Hog backlog on U.S. farms could hit 2 million head

As many as 2 million hogs are backed up on U.S. farms because of coronavirus slowdowns and shutdowns at meatpacking plants, said three economists on Thursday, with the backlog likely to persist into the fall. The oversupply will weigh on market prices unless there is a strong recovery as the economy reopens, they said. (No paywall)

Ranchers, labor union call for stronger Covid-19 protections for meatpacking workers

As Covid-19 spreads in meatpacking plants across the country, a number of groups representing ranchers and farmers have joined with a key labor union to call for stronger protections for meatpacking workers. The alliance comes as the tally of meat industry workers who have contracted the disease approaches 25,000, even as companies restrict information about outbreaks at their facilities. (No paywall)

The lethal Covid-19 connection between meatpacking plants and rural communities

As the coronavirus pandemic continues to devastate the U.S. meatpacking industry and the communities where meatpacking plants are located, a number of disturbing connections are becoming clearer, says FERN’s latest story, produced with The Daily Yonder. The story cross-references Covid-19 outbreaks at meatpacking plants with infection rates in U.S. counties. Among its findings: Rural counties that have meatpacking plants with Covid-19 outbreaks have an average infection rate of nearly 1,100 cases per 100,000 residents. In rural counties without meatpacking plant-linked outbreaks, the average infection rate is only 209 cases per 100,000 residents. (No paywall)

As U.S. hog backup tops 2 million head, Iowa says it will help pay for carcass disposal

The persisting coronavirus slowdown at pork plants has stranded 2 million hogs on the farm with no buyer, and the backlog is growing, said economist Steve Meyer on Wednesday, suggesting that some farmers will be forced to destroy their animals. In Iowa, the state announced a program to help farmers cover the cost of carcass disposal. (No paywall)

As more meatpacking workers fall ill from Covid-19, meat companies decline to disclose data

As Covid-19 has swept through meatpacking facilities, it has been hard to figure out exactly how many workers have gotten sick or died of the virus. Some companies have shared numbers on positive cases, but most of the largest meatpackers have kept that data private. Critics say that the lack of disclosure puts public health at risk, especially as nearly all idled meat plants reopen. (No paywall)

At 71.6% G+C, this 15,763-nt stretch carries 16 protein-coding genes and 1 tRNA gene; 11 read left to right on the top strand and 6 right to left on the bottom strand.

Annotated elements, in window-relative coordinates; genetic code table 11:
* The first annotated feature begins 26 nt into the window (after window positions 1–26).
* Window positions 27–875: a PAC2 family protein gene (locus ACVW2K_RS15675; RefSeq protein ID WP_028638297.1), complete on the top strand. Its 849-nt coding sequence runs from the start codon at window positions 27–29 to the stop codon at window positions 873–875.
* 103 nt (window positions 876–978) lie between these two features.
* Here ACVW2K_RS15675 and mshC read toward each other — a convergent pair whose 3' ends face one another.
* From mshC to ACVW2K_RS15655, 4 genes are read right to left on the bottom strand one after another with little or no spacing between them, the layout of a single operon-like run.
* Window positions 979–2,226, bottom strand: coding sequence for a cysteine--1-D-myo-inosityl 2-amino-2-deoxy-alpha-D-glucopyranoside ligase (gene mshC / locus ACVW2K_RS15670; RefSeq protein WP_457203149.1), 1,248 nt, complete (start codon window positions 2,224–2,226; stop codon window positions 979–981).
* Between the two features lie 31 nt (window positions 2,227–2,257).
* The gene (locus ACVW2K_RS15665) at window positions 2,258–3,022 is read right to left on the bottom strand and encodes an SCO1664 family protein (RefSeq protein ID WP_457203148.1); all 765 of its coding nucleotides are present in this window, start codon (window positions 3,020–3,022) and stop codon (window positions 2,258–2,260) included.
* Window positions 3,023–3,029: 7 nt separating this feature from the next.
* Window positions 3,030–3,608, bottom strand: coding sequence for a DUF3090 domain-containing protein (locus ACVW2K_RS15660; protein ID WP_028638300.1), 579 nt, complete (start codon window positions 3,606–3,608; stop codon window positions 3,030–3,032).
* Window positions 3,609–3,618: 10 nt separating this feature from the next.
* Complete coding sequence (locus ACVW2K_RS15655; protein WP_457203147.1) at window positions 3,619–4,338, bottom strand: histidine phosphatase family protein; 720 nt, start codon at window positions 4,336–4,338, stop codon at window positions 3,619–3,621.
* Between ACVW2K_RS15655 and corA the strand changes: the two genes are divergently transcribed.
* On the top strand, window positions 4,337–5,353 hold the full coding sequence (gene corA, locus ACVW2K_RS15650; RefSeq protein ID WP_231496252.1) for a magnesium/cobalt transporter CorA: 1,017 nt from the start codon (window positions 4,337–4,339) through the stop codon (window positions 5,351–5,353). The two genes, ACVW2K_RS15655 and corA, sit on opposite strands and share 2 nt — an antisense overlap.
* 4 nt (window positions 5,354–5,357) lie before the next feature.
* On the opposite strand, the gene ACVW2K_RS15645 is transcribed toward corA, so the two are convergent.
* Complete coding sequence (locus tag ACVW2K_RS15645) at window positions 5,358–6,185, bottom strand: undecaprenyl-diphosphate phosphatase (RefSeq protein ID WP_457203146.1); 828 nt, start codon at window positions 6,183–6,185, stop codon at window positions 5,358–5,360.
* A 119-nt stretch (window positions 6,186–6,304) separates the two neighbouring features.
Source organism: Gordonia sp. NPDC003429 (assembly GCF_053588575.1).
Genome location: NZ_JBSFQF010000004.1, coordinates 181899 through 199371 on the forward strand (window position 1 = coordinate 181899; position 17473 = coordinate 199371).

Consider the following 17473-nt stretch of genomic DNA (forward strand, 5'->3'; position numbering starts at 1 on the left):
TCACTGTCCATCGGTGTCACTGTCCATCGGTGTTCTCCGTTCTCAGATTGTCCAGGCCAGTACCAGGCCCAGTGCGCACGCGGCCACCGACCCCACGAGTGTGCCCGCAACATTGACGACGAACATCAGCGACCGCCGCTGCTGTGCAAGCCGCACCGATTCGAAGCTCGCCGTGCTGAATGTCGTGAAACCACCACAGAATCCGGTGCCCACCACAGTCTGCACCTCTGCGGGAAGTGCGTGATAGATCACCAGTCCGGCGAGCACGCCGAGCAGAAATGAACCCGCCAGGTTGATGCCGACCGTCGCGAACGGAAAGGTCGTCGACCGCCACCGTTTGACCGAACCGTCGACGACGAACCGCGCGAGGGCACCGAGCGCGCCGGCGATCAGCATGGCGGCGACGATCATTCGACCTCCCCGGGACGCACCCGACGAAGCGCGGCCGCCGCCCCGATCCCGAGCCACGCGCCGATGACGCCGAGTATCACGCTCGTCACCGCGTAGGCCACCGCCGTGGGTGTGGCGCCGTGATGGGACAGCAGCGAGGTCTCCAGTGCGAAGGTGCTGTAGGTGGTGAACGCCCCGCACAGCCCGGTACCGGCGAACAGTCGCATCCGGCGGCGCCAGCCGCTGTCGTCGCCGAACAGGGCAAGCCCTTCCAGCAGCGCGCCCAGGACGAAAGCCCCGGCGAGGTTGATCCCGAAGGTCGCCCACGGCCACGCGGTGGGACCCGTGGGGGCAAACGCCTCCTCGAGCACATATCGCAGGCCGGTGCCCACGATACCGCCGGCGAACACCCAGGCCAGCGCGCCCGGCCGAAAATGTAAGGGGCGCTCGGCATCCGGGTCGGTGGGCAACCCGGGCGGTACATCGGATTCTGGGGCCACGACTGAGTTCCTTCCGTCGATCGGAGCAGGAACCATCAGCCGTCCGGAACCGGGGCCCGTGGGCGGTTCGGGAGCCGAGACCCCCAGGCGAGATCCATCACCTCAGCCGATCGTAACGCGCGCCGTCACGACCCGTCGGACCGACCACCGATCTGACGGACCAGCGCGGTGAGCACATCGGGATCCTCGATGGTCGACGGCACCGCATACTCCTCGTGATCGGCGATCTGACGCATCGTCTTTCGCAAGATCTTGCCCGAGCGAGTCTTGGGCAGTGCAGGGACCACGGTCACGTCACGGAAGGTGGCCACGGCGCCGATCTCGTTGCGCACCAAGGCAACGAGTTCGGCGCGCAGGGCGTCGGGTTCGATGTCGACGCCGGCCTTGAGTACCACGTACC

Smithfield Foods calls timeout to sanitize Sioux Falls plant

One of the largest U.S. meat processors, Smithfield Foods, said it will conduct "deep cleaning and sanitization," beginning on Saturday at the South Dakota pork plant where more than 80 of 3,700 employees have tested positive for the coronavirus. (No paywall)

JBS, under fire for taking Trump’s tariff bailout, is accused of polluting a Colorado river

In a new lawsuit, environmental advocates say a Colorado beef-packing plant owned by JBS has been dumping polluted wastewater into a river for years. The suit comes as the Brazilian company is under fire for taking millions in President Trump's tariff bailout payments. (No paywall)

Beef packing merger threatens last competitive cash cattle market in U.S.

Last month, the nation’s fourth-largest beef packer, National Beef, announced plans to take over Sysco-owned Iowa Premium, a regional packer focused on processing Black Angus steers for the Upper Midwest. National Beef is majority-owned by the Brazilian firm Marfrig. (No paywall)

From the lungs of cows to the lungs of premature babies

The meatpacking industry is famed for using all parts of the animal except the oink or the moo. Even by that standard, a tiny Canadian pharmaceutical company, BLES Biochemicals, does the industry one better, by collecting an off-white foam — a pulmonary surfactant — from the lungs of cattle at a slaughterhouse for eventual use in helping premature babies breathe, reports Stat, the medical news site.